The Association is asking the Commission to declare as a matter of law in public sector collective bargaining that open-ended deviation language in a negotiated agreement is unenforceable and should not be permitted. Petitioner also maintains that under open-ended deviation the School District at Hyannis could pay more or less than the negotiated/order schedule and base provided. The Petitioner further argues that it is not possible on one hand to set base-scheduled salaries and on the other hold that open-ended deviation is also a term and condition of employment. The Petitioner states that to do so does not result in an order that is "binding" as set forth in Neb. Rev. Stat. § 48-819 (Reissue 1998).
The Respondent maintains that it has the right to deviate and sees the Commission’s order as a minimum from which it is their choice to deviate upward. The Respondent urges the Commission to determine the issue of deviation based on prevalency. The Respondent argues that the inclusion of a deviation clause by a large majority of the compared-to districts recognizes the difficulty that school districts in the more sparsely populated areas of our state have in attracting qualified teachers in certain endorsement areas.
Both parties have requested that the Commission more thoroughly set forth the law of deviation. Since this case will have a great impact on collective bargaining for teachers in Nebraska, it is important to thoroughly review and analyze the past case law on the topic of deviation.
There are four past cases that have dealt with the issue of deviation. The first case the Commission decided was Wayne Education Ass’n v. School District of Wayne, 9 CIR 281 (1988). In Wayne, the Petitioner argued that the deviation language contained in the negotiated agreement must be deleted because not only was it non-prevalent, but it was also objectionable in that it contradicted the automatic advancement inherent on an index salary schedule. The Commission held that because the clause was not prevalent, it would not determine the merits of the clause. Therefore, the deviation language was stricken from the contract.
The second case regarding the issue of deviation is Yutan Educ. Ass’n, 12 CIR 68 (1994). The Petitioner argued that Yutan’s contract deviation language was not prevalent. In Yutan, the Commission, in the context of a wage decision, found that the language allowing the Respondent to deviate from the salary schedule was not prevalent. 12 CIR 68 (1994). The Commission based this decision on Wayne.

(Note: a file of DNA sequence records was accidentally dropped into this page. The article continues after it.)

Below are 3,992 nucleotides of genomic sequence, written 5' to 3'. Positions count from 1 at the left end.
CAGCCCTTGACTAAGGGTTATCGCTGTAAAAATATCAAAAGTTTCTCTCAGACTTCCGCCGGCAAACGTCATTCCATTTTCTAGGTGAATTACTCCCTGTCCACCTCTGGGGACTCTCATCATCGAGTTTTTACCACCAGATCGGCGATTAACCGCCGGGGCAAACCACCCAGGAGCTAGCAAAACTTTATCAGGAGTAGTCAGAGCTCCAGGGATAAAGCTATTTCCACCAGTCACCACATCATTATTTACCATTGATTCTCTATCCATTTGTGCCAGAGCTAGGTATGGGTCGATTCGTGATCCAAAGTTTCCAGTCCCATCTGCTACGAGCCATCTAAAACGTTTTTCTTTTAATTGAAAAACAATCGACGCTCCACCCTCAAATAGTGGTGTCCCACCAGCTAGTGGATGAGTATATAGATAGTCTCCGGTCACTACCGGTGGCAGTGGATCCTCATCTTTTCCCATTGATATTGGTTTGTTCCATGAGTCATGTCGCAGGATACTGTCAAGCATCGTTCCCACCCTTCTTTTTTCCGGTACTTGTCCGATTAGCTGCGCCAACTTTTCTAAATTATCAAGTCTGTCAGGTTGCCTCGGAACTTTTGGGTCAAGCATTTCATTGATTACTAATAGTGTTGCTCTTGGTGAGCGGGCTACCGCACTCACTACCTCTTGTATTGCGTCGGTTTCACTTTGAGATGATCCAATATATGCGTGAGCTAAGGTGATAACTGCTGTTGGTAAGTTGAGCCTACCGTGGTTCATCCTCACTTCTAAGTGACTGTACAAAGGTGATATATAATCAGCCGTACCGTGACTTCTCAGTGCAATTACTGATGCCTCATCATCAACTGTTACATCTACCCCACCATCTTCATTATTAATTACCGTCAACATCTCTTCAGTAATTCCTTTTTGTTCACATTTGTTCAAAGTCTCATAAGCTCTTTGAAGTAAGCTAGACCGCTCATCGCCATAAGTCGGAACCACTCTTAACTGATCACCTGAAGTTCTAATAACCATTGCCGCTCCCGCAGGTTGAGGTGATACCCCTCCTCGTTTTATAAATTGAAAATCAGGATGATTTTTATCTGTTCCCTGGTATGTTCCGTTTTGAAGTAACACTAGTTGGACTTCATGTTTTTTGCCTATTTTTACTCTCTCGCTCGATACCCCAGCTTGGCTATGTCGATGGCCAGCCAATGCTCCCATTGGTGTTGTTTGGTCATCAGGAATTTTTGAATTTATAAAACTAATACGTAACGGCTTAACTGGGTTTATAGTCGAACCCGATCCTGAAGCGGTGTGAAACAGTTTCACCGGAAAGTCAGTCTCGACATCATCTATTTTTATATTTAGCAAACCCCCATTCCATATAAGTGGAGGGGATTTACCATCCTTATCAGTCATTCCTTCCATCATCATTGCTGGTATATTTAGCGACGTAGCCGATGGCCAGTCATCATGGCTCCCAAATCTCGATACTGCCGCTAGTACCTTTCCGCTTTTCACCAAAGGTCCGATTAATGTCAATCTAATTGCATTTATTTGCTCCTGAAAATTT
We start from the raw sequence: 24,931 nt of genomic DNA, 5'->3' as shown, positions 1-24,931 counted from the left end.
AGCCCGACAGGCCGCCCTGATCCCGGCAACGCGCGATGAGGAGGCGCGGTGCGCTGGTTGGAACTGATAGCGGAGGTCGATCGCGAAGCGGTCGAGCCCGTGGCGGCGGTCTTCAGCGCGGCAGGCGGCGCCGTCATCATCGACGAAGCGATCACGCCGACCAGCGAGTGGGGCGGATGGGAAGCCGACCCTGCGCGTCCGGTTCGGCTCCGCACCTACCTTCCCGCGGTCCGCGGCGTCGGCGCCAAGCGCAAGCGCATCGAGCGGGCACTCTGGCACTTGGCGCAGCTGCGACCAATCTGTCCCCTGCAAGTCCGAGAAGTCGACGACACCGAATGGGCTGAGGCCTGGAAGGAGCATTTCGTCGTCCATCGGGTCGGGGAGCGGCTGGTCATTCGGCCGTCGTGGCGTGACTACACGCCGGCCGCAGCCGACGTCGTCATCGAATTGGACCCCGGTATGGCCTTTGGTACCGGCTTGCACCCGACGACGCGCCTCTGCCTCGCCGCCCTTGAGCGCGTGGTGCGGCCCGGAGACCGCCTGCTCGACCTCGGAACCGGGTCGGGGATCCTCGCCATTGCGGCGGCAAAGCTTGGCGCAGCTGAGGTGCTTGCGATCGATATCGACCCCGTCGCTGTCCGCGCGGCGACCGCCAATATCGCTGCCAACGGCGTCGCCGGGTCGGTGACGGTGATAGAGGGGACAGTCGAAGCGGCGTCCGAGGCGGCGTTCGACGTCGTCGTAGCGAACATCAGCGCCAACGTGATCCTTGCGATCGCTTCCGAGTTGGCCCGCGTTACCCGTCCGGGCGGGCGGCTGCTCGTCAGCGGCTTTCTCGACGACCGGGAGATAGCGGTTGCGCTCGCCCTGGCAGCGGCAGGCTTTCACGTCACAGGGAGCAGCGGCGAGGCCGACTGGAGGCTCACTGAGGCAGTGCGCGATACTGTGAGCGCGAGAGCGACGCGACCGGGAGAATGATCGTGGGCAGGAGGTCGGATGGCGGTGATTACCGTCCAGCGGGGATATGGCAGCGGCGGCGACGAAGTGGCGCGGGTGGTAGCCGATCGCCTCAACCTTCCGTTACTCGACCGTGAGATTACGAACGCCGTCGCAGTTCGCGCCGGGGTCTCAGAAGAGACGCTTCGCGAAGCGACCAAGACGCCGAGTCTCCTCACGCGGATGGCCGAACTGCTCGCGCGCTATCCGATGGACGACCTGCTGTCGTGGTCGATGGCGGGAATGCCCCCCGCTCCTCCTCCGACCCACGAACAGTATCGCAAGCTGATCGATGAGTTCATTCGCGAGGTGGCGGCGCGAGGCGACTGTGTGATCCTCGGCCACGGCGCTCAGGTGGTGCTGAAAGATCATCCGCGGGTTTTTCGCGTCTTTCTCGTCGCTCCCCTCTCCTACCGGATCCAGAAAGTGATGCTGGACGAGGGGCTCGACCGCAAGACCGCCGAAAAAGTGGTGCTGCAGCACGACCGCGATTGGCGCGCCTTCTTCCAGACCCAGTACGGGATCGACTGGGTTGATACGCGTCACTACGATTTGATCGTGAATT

The third case involving the issue of deviation is Crete Education Ass’n v. Saline County School District No. 76-0002, a/k/a Crete Public Schools, 13 CIR 361 (2001). Appealed May 30, 2001. Affirmed in part, and in part reversed. 265 Neb. 8 (2002). In Crete, the Supreme Court held that if the gifts or the bonuses are so tied to the remuneration which employees received for their work that the gifts or bonuses were, in fact, a part of it, they are in reality wages and within the statute.
The case began in April of 2000, when the District needed to hire an industrial arts teacher. Of the two qualified applicants interviewed for the position, Mathew Hintz was offered the position on April 4, 2000. Hintz requested a starting salary of $24,000. At the time, the District was negotiating with the union to raise the pay for beginning teachers to $24,000 for the 2000-2001 school year, but after a series of unsuccessful negotiations to raise the base pay to $24,000, the parties settled on a base salary of $21,650 for all beginning teachers. After the conclusion of these negotiations, the school board agreed to pay Hintz $21,650 plus a $2,350 signing bonus paid in twelve monthly installments.
Accordingly, the Supreme Court found that because the bonus was paid in twelve monthly installments and was directly tied to Hintz’s wage, the bonus should have been bargained about at the bargaining table. Therefore, the Supreme Court concluded that the District had directly dealt with Mr. Hintz in August of 2001 and the bonus given to Mr. Hintz was indeed a subject of mandatory bargaining to be dealt with at the bargaining table. Crete also stated that under Neb. Rev. Stat. § 48-838 the certified exclusive collective bargaining agent shall represent ALL employees in the appropriate unit with respect to wages, hours and working conditions.
Finally, in Coleridge I, the deviation clause language presented an interesting question before the Commission as to whether such language is a mandatory, permissive, or prohibited topic of bargaining. In Coleridge I, the Petitioner sought the elimination of the following deviation language from the parties’ previous Negotiated Agreement: "The District retains the authority to deviate upward from that number [base salary] when, in its sole discretion, it is in the best interest of the District to do so. The District agrees to notify the Association each time this occurs." This discretionary deviation language had been in the contract approximately ten years prior to the year in question. The Respondent testified that sometime between June of 2000 and August of 2000, Mr. Schnoor, the Coleridge Superintendent, negotiated with the two teachers, Mike Bargen and Jeff Finley, who had no prior teaching experience, regarding their employment at Coleridge upon graduation from Wayne State College. Both teachers contracted with Mr. Schnoor for placement on Step 6 of the salary schedule. Both Mr. Bargen and Mr. Finley student-taught at Coleridge up until December 15, 2001 when they graduated from college. Starting December 16, 2001 they both became full-time teachers at Coleridge. On December 18, 2001 both teachers were placed on annualized payroll on Step 6 of the salary schedule. The Respondent argued that this placement was permissible under Article V Clause B "Initial Placement" of the September 9, 1999 Negotiated Agreement.